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Article: Effects of Shoe Top Visual Patterns on Shoe Wearers’ Width Perception and Dynamic Stability

TitleEffects of Shoe Top Visual Patterns on Shoe Wearers’ Width Perception and Dynamic Stability
Authors
Keywordsbalance
footwear
gait
illusion
safe-stepping strategy
Issue Date2018
PublisherSAGE Publications. The Journal's web site is located at http://journals.sagepub.com/home/pms
Citation
Perceptual and Motor Skills, 2018, v. 125 n. 4, p. 682-695 How to Cite?
AbstractVisual illusions caused by varied orientations of visual patterns may influence the perception of space and size, possibly affecting body stability during locomotion. This study examined the effect of variations in shoe top visual patterns on perception and biomechanical stability while walking and running. Twenty healthy adults performed five walking and running trials along an instrumented walkway when wearing shoes with five different striped patterns (plain, vertical, outward, horizontal, and inward). Before these locomotion trials, participants ranked their perceptions of shoe width. We used synchronized force platform and motion capturing systems to measure ground reaction force, mediolateral center of position displacement, ankle inversion and eversion, ankle excursion, and maximum eversion velocity. We rated stability perception on a 150-mm visual analog scale immediately after each shoe condition. Data analyses indicated that participants perceived plain and horizontal striped shoes as significantly wider than inward and vertical patterned shoes. During walking, participants wearing shoes with plain and horizontal striped patterns demonstrated smaller mediolateral center of position displacement, maximum eversion velocity, and ankle range of motion when compared with walking when wearing outward and vertical striped patterns; when running, we observed a similar effect for maximum eversion velocity. Thus, certain visual patterns on the tops of shoes influence the wearers’ width perception and locomotion in ways that affect ankle stability during walking and running, with implications for risk of injury. © The Author(s) 2018.
Persistent Identifierhttp://hdl.handle.net/10722/254638
ISSN
2019 Impact Factor: 1.245
2015 SCImago Journal Rankings: 0.299
ISI Accession Number ID

 

DC FieldValueLanguage
dc.contributor.authorLaw, JCL-
dc.contributor.authorWong, WLT-
dc.contributor.authorChan, DCL-
dc.contributor.authorLam, WK-
dc.date.accessioned2018-06-21T01:03:52Z-
dc.date.available2018-06-21T01:03:52Z-
dc.date.issued2018-
dc.identifier.citationPerceptual and Motor Skills, 2018, v. 125 n. 4, p. 682-695-
dc.identifier.issn0031-5125-
dc.identifier.urihttp://hdl.handle.net/10722/254638-
dc.description.abstractVisual illusions caused by varied orientations of visual patterns may influence the perception of space and size, possibly affecting body stability during locomotion. This study examined the effect of variations in shoe top visual patterns on perception and biomechanical stability while walking and running. Twenty healthy adults performed five walking and running trials along an instrumented walkway when wearing shoes with five different striped patterns (plain, vertical, outward, horizontal, and inward). Before these locomotion trials, participants ranked their perceptions of shoe width. We used synchronized force platform and motion capturing systems to measure ground reaction force, mediolateral center of position displacement, ankle inversion and eversion, ankle excursion, and maximum eversion velocity. We rated stability perception on a 150-mm visual analog scale immediately after each shoe condition. Data analyses indicated that participants perceived plain and horizontal striped shoes as significantly wider than inward and vertical patterned shoes. During walking, participants wearing shoes with plain and horizontal striped patterns demonstrated smaller mediolateral center of position displacement, maximum eversion velocity, and ankle range of motion when compared with walking when wearing outward and vertical striped patterns; when running, we observed a similar effect for maximum eversion velocity. Thus, certain visual patterns on the tops of shoes influence the wearers’ width perception and locomotion in ways that affect ankle stability during walking and running, with implications for risk of injury. © The Author(s) 2018.-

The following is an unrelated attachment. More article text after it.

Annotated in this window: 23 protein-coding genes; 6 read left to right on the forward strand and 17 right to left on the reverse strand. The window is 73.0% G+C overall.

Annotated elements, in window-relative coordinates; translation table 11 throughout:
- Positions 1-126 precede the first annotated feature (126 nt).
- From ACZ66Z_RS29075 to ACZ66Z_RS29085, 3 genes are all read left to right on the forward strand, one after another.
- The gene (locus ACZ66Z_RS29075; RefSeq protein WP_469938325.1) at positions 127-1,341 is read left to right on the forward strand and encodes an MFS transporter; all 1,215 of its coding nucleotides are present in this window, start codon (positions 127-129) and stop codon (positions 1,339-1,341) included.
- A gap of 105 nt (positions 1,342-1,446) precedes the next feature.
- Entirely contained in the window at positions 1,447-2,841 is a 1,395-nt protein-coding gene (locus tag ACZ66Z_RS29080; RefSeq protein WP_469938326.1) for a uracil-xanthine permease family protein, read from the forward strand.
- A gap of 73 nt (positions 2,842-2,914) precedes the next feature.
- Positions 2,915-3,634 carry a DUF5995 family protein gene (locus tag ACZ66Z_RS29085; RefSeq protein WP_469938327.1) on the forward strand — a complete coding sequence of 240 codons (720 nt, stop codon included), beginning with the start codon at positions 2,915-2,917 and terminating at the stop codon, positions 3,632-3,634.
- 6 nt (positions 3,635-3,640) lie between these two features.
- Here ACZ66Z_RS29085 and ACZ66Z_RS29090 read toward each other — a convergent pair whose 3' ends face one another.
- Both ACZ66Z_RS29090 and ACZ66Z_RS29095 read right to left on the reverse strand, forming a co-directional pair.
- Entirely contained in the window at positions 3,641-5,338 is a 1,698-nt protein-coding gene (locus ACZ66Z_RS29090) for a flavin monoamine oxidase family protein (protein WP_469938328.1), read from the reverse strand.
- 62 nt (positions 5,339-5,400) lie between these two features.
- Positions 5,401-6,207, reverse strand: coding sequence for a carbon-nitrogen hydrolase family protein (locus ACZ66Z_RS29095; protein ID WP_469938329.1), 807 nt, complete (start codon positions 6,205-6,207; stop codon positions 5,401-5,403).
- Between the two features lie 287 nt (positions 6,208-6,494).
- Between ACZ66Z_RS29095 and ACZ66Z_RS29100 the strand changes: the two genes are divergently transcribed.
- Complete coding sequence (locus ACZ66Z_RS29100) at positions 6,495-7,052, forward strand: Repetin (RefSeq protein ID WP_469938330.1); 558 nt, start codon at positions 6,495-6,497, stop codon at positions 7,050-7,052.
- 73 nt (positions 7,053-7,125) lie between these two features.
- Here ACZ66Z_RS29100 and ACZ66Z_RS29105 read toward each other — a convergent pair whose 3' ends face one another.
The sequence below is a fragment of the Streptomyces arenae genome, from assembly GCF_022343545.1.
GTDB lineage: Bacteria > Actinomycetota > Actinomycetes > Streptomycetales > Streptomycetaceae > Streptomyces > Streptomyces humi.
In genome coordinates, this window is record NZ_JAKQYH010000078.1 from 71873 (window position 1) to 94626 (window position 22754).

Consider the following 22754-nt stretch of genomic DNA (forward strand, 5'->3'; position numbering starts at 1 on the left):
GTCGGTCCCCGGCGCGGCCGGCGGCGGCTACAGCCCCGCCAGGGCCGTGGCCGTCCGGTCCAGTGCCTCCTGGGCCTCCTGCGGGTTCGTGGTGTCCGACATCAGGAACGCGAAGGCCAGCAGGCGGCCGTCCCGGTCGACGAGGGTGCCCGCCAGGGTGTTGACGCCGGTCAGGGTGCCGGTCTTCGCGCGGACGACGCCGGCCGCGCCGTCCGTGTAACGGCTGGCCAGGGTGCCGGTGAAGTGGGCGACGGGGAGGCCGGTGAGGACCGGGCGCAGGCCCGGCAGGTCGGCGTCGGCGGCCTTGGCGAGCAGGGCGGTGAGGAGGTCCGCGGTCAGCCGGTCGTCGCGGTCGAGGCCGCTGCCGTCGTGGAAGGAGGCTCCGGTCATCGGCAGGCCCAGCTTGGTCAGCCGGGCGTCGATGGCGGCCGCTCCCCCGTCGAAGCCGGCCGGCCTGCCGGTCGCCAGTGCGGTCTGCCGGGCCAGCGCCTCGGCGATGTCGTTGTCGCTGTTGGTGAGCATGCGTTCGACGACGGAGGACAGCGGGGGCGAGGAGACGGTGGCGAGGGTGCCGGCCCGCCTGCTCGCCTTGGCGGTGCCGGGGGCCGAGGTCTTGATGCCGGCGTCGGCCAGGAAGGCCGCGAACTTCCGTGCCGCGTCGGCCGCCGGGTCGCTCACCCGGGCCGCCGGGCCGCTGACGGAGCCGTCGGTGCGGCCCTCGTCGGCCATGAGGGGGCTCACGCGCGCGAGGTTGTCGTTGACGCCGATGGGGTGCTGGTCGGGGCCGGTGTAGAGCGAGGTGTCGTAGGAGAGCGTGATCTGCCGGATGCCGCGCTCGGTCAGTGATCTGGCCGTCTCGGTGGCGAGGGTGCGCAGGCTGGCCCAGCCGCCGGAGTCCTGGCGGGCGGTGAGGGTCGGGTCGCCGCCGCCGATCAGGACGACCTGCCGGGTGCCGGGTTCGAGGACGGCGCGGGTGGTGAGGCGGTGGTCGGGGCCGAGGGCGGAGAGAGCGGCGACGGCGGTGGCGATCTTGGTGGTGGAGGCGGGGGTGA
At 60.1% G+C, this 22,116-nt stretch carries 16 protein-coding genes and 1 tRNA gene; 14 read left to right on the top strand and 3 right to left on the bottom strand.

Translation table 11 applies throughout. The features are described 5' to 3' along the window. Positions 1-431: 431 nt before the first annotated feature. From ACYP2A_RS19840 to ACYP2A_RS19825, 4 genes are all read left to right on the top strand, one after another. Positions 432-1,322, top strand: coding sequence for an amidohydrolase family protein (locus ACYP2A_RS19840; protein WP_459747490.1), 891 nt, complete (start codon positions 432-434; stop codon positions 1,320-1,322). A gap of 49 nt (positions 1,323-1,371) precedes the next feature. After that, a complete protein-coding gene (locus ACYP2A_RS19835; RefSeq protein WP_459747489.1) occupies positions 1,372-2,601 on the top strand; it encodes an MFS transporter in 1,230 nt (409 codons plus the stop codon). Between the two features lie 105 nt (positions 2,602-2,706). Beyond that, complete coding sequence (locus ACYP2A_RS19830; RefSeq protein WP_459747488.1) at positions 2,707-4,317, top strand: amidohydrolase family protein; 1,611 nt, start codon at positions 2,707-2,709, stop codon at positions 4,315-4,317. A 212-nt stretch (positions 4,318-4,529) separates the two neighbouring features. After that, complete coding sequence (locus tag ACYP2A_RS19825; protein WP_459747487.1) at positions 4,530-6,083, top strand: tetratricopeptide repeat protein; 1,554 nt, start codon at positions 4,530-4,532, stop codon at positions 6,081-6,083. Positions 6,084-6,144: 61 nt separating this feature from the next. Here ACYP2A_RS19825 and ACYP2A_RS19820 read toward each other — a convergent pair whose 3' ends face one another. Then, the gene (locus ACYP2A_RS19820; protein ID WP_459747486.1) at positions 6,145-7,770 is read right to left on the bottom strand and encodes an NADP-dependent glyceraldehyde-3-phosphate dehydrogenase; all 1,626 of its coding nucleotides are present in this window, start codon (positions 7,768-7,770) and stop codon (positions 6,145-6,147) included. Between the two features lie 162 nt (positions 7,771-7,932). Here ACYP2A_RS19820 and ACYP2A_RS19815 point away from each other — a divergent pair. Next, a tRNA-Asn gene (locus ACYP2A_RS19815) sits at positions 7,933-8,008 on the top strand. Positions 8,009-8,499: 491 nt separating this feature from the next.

dc.languageeng-
dc.publisherSAGE Publications. The Journal's web site is located at http://journals.sagepub.com/home/pms-
dc.relation.ispartofPerceptual and Motor Skills-
dc.rightsPerceptual and Motor Skills. Copyright © SAGE Publications.-
dc.subjectbalance-
dc.subjectfootwear-
dc.subjectgait-
dc.subjectillusion-
dc.subjectsafe-stepping strategy-
dc.titleEffects of Shoe Top Visual Patterns on Shoe Wearers’ Width Perception and Dynamic Stability-
dc.typeArticle-
dc.identifier.emailWong, WLT: wongtwl@hku.hk-
dc.identifier.authorityWong, WLT=rp01823-
dc.description.naturelink_to_subscribed_fulltext-
dc.identifier.doi10.1177/0031512518783456-
dc.identifier.pmid29929435-
dc.identifier.scopuseid_2-s2.0-85049048134-
dc.identifier.hkuros285460-
dc.identifier.volume125-
dc.identifier.issue4-
dc.identifier.spage682-
dc.identifier.epage695-
dc.identifier.isiWOS:000439111600003-
dc.publisher.placeUnited States-

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